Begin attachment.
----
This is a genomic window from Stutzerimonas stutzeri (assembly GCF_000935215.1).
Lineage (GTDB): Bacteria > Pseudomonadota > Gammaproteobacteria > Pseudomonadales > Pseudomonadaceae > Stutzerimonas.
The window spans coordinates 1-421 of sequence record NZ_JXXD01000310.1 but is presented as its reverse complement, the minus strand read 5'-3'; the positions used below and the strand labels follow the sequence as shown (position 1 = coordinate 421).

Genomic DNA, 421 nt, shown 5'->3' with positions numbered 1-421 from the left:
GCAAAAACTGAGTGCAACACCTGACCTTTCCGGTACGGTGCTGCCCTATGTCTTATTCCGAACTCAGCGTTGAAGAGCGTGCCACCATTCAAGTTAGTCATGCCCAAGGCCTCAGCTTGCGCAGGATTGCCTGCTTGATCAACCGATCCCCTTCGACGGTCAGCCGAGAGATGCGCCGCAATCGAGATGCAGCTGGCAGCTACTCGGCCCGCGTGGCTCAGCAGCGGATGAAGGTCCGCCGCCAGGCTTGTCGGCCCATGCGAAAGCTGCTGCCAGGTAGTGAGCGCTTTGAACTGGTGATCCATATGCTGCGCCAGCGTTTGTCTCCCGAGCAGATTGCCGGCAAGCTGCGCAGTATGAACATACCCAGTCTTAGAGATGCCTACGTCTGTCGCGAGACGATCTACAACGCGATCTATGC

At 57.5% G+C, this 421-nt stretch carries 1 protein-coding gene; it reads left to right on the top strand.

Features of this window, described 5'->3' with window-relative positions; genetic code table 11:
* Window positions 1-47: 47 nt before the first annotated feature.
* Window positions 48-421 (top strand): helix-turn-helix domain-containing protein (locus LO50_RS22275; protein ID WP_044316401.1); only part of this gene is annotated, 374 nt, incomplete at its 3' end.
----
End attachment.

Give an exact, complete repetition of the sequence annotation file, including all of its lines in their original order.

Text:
This is a genomic window from Stutzerimonas stutzeri (assembly GCF_000935215.1).
Lineage (GTDB): Bacteria > Pseudomonadota > Gammaproteobacteria > Pseudomonadales > Pseudomonadaceae > Stutzerimonas.
The window spans coordinates 1-421 of sequence record NZ_JXXD01000310.1 but is presented as its reverse complement, the minus strand read 5'-3'; the positions used below and the strand labels follow the sequence as shown (position 1 = coordinate 421).

Genomic DNA, 421 nt, shown 5'->3' with positions numbered 1-421 from the left:
GCAAAAACTGAGTGCAACACCTGACCTTTCCGGTACGGTGCTGCCCTATGTCTTATTCCGAACTCAGCGTTGAAGAGCGTGCCACCATTCAAGTTAGTCATGCCCAAGGCCTCAGCTTGCGCAGGATTGCCTGCTTGATCAACCGATCCCCTTCGACGGTCAGCCGAGAGATGCGCCGCAATCGAGATGCAGCTGGCAGCTACTCGGCCCGCGTGGCTCAGCAGCGGATGAAGGTCCGCCGCCAGGCTTGTCGGCCCATGCGAAAGCTGCTGCCAGGTAGTGAGCGCTTTGAACTGGTGATCCATATGCTGCGCCAGCGTTTGTCTCCCGAGCAGATTGCCGGCAAGCTGCGCAGTATGAACATACCCAGTCTTAGAGATGCCTACGTCTGTCGCGAGACGATCTACAACGCGATCTATGC

At 57.5% G+C, this 421-nt stretch carries 1 protein-coding gene; it reads left to right on the top strand.

Features of this window, described 5'->3' with window-relative positions; genetic code table 11:
* Window positions 1-47: 47 nt before the first annotated feature.
* Window positions 48-421 (top strand): helix-turn-helix domain-containing protein (locus LO50_RS22275; protein ID WP_044316401.1); only part of this gene is annotated, 374 nt, incomplete at its 3' end.